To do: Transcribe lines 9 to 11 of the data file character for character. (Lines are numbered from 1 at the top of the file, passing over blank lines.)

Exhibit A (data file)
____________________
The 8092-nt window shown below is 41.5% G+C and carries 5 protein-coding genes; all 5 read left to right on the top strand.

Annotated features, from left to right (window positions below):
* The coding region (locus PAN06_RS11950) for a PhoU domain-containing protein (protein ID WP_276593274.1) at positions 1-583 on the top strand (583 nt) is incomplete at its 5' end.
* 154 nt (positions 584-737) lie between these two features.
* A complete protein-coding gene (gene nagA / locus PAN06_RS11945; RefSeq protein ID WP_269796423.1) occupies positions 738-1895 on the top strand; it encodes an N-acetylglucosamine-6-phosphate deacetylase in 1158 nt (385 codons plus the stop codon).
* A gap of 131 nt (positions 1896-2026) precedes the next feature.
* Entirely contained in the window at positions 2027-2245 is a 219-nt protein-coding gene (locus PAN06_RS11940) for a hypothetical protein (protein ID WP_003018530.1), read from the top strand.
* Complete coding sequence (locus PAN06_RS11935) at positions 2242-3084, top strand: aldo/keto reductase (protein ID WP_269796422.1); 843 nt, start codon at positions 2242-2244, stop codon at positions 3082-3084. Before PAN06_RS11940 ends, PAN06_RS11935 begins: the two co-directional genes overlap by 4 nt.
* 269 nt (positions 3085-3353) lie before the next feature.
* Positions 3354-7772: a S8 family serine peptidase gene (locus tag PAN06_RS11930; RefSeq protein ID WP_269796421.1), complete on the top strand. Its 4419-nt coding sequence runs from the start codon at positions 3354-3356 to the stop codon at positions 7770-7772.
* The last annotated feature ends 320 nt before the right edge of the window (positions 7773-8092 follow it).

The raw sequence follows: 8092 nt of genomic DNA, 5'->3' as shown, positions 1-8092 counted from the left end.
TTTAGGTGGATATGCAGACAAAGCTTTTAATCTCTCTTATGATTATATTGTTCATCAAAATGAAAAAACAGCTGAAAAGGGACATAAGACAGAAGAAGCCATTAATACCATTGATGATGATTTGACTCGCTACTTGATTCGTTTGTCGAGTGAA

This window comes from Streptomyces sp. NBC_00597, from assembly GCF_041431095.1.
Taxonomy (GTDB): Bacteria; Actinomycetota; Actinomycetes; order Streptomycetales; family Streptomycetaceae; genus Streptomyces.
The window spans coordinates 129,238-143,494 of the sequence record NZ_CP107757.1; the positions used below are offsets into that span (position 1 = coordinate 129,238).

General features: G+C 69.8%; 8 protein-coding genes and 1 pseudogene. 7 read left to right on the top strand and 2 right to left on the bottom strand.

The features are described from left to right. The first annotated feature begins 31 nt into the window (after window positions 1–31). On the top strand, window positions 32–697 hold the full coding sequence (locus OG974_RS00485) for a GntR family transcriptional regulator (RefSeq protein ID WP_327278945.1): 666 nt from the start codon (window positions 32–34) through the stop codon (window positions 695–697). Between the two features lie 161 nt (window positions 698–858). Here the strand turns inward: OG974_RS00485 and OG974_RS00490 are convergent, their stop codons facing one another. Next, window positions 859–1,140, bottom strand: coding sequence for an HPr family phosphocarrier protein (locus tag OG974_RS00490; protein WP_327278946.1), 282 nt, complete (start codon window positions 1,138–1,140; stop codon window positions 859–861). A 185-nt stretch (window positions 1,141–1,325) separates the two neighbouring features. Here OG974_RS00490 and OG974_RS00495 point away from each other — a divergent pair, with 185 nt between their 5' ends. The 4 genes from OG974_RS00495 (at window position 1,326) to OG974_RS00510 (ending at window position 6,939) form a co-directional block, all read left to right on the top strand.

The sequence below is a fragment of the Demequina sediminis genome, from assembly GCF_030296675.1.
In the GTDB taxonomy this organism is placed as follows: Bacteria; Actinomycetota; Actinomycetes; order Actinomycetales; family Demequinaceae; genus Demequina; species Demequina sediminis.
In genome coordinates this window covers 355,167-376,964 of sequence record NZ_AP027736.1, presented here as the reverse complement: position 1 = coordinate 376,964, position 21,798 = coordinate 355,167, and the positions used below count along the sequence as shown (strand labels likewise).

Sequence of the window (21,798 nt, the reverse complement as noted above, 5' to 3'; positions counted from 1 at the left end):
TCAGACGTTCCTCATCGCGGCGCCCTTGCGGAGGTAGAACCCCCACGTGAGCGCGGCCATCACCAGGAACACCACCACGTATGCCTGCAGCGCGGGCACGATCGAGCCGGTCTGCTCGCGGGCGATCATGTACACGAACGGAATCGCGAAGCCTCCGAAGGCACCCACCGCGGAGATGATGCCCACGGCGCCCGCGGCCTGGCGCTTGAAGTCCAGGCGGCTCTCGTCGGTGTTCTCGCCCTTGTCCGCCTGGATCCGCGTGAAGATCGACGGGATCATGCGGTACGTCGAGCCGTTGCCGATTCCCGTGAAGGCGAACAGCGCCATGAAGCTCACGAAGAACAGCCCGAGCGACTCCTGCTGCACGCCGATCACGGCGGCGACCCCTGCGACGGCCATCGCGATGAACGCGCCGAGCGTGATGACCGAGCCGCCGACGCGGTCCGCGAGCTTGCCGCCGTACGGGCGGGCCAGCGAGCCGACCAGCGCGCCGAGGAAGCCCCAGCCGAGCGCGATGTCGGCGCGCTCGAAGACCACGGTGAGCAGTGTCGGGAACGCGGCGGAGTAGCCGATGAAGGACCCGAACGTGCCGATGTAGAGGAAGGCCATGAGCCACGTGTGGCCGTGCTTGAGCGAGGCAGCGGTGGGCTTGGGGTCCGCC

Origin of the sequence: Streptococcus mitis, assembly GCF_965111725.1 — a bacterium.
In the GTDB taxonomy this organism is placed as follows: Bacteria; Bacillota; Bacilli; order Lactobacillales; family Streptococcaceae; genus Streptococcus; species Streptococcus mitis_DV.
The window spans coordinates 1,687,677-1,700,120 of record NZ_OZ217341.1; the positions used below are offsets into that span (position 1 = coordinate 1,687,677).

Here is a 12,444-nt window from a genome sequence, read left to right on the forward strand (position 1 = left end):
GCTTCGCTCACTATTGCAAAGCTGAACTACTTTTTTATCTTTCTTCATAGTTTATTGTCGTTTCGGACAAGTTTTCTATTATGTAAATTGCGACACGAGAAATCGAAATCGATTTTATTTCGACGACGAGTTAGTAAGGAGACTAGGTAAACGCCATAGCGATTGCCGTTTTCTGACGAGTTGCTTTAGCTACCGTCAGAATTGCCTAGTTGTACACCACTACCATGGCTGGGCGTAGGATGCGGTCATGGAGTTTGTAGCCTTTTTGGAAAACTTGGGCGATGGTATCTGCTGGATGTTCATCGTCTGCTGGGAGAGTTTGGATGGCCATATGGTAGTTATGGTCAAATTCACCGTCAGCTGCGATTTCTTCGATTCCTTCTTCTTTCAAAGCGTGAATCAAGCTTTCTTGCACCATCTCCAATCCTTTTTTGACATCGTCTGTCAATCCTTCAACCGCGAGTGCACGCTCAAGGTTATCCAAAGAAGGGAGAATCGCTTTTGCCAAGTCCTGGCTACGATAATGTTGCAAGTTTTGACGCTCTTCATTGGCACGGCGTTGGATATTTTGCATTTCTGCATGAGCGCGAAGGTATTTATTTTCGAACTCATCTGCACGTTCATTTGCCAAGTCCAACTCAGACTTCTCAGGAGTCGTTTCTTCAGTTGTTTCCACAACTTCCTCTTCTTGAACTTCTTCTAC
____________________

* 269 nt (positions 3085-3353) lie before the next feature.
* Positions 3354-7772: a S8 family serine peptidase gene (locus tag PAN06_RS11930; RefSeq protein ID WP_269796421.1), complete on the top strand. Its 4419-nt coding sequence runs from the start codon at positions 3354-3356 to the stop codon at positions 7770-7772.
* The last annotated feature ends 320 nt before the right edge of the window (positions 7773-8092 follow it).